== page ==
"Solidarity is in fact not a matter of sentiment but a fact, cold and impassive as the granite foundations of a skyscraper. If the basic elements, identity of interest, clarity of vision, honesty of intent, and oneness of purpose, or any of these is lacking, all sentimental pleas for solidarity, and all other efforts to achieve it will be barren of results." - Eugene V. Debs
We like to think of Slovakia as hospitable and compassionate, and our small nation is often described as such. But if we were to ask someone to paint a picture of Slovakia based on the way its people reacted to the tsunami earthquake in Asia, the image would not be flattering.
Compared to its neighbours, Slovakia has performed poorly in terms of collecting aid for the tsunami-hit countries. People in the Czech Republic gathered more than Czk115 million (€3.8 million) while the Czech government released an immediate aid package worth Czk15 million (€496,000). Hungarians have collected Huf250 million (€1 million) to donate to rescue efforts - a figure ten times higher than People in Peril, one of Slovakia's best-known aid organizations.
In addition to People in Peril's €100,000, the Slovak Red Cross collected Sk281,673 (€7,300), UNICEF Sk195,760 (€5,100), ADRA International Sk150,000 (€3,800) and rescue organization Gabčíkovo Sk1.4 million (€36,000) - a grand total of €152,200, which is a quarter of what the Czech public gave.
Of course, turning giving into a competition misses the point.
Each country should give according to its ability. But surely Slovakia and its people have a greater potential to give than what has been demonstrated - and this lack is not only expressed in financial terms.
Slovakia not only donated less cash than its equal but also showed a certain shallowness in terms of attitude and sympathy to those 150,000 who lost their lives and the hundreds of thousands more who lost their loved ones, their livelihoods and their homes.
On January 5, most of Europe kept a quiet vigil for three minutes, letting the silence speak for sorrow that is inexpressible.
The events were organized, collective and heartfelt. In Slovakia, it was life as usual: nothing stopped.
Part of the reason for Slovakia's lack of solidarity during those three minutes is because people simply did not know.
Our country's top officials failed to mobilize the nation to demonstrate their collective compassion. In fact, they failed to mobilize themselves. The Slovak cabinet has not yet convened to discuss the tsunami tragedy as a government body [as of The Slovak Spectator print date].
Some cynics point out that those politicians who responded individually by giving aid to Asia are guilty of "political vulturism".
The fact is that Slovak politicians rarely resist the temptation to use whatever they can to promote their party. Perhaps if politicians had stood up as a body to show support for the crisis in Asia, the Slovak people would have as well.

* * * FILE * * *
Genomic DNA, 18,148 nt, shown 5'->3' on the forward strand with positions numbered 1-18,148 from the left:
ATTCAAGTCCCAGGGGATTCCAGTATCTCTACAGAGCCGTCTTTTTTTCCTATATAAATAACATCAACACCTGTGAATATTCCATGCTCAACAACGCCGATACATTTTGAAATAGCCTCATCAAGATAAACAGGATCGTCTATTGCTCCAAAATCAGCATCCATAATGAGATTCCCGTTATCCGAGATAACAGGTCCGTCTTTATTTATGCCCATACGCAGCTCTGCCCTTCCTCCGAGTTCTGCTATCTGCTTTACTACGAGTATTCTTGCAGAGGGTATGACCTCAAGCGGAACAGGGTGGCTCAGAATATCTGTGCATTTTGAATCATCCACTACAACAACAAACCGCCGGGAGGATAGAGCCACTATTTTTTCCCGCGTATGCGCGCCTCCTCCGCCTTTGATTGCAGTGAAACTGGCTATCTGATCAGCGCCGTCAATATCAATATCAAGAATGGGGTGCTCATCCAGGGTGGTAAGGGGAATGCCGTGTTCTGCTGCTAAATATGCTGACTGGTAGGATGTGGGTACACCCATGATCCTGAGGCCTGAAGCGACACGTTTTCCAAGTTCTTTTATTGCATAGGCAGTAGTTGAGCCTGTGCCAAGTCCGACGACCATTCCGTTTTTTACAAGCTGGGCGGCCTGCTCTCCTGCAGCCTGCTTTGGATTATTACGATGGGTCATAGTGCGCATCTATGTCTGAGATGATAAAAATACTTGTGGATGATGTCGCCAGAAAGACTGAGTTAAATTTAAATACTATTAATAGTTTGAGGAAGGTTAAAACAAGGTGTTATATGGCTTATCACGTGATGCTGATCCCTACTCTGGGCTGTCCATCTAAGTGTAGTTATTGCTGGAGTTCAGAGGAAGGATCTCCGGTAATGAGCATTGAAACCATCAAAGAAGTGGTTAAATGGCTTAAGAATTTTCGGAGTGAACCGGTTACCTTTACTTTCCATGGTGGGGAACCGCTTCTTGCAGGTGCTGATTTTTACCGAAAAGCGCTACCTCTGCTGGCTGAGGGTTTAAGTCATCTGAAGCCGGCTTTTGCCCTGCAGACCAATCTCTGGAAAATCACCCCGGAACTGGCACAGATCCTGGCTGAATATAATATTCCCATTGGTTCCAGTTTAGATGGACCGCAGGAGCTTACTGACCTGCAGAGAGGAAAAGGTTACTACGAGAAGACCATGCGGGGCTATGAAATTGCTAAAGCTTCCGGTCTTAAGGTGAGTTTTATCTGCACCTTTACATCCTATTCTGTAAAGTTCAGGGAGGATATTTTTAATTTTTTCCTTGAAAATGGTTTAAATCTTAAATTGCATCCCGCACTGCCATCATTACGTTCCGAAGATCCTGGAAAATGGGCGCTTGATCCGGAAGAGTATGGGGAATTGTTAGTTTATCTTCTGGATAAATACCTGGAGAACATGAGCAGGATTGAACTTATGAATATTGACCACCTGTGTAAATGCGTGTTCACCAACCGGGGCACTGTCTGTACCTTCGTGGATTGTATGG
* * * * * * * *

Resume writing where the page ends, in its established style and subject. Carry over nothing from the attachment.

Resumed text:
Others argue that joining a symbolic tribute, such as collectively observing three minutes of silence, does nothing to help those in need. Perhaps if Slovakia had demonstrated compassion in other ways this line of thinking would be relevant.
The Czech people responded immediately and selflessly to the windstorm that levelled the Tatras by starting a collection for the recovery of forests. The public television service Czech Television widely broadcast a Tatras benefit concert while its Slovak counterpart, STV, chose to broadcast the programme on its less popular channel, STV 2. The result is that more Czechs watched the Tatras benefit concert than Slovaks.
The director of People in Peril, Andrej Ban, wrote in his essay for the daily SME that the most effective way to evaluate the development of a person's values is to observe how quickly that person moves to help people in peril. Slovaks, Ban suggested, demonstrated considerable immaturity.
Perhaps it is hypocritical of the Slovak media to suggest that Slovaks are miserly in their compassion when TV stations, newspapers and news wires did not promptly disseminate information on how to help or where to send money, focusing instead on the Slovak travellers who returned from the region. Several readers of The Slovak Spectator pointed out this fact.
It is likely that many Slovaks have intentions to help but are waiting for someone to tell them what to do or where to send donations. [If this is the case, see the tsunami story on page 2.]
It is also likely that many do not realize the magnitude of what's happened in Asia and how it affects our lives. Some of us are glad, perhaps, that Slovakia is landlocked.
But the tsunami's waves do reach our shores; we are a global village and can no longer ignore what happens beyond our borders.
We still have a chance to prove that Slovakia is a compassionate, hospitable nation worthy of its reputation. Maybe by the time the paper goes to print, more of us will join the massive campaign to help what the United Nations started.
By Beata Balogová
10. Jan 2005 at 0:00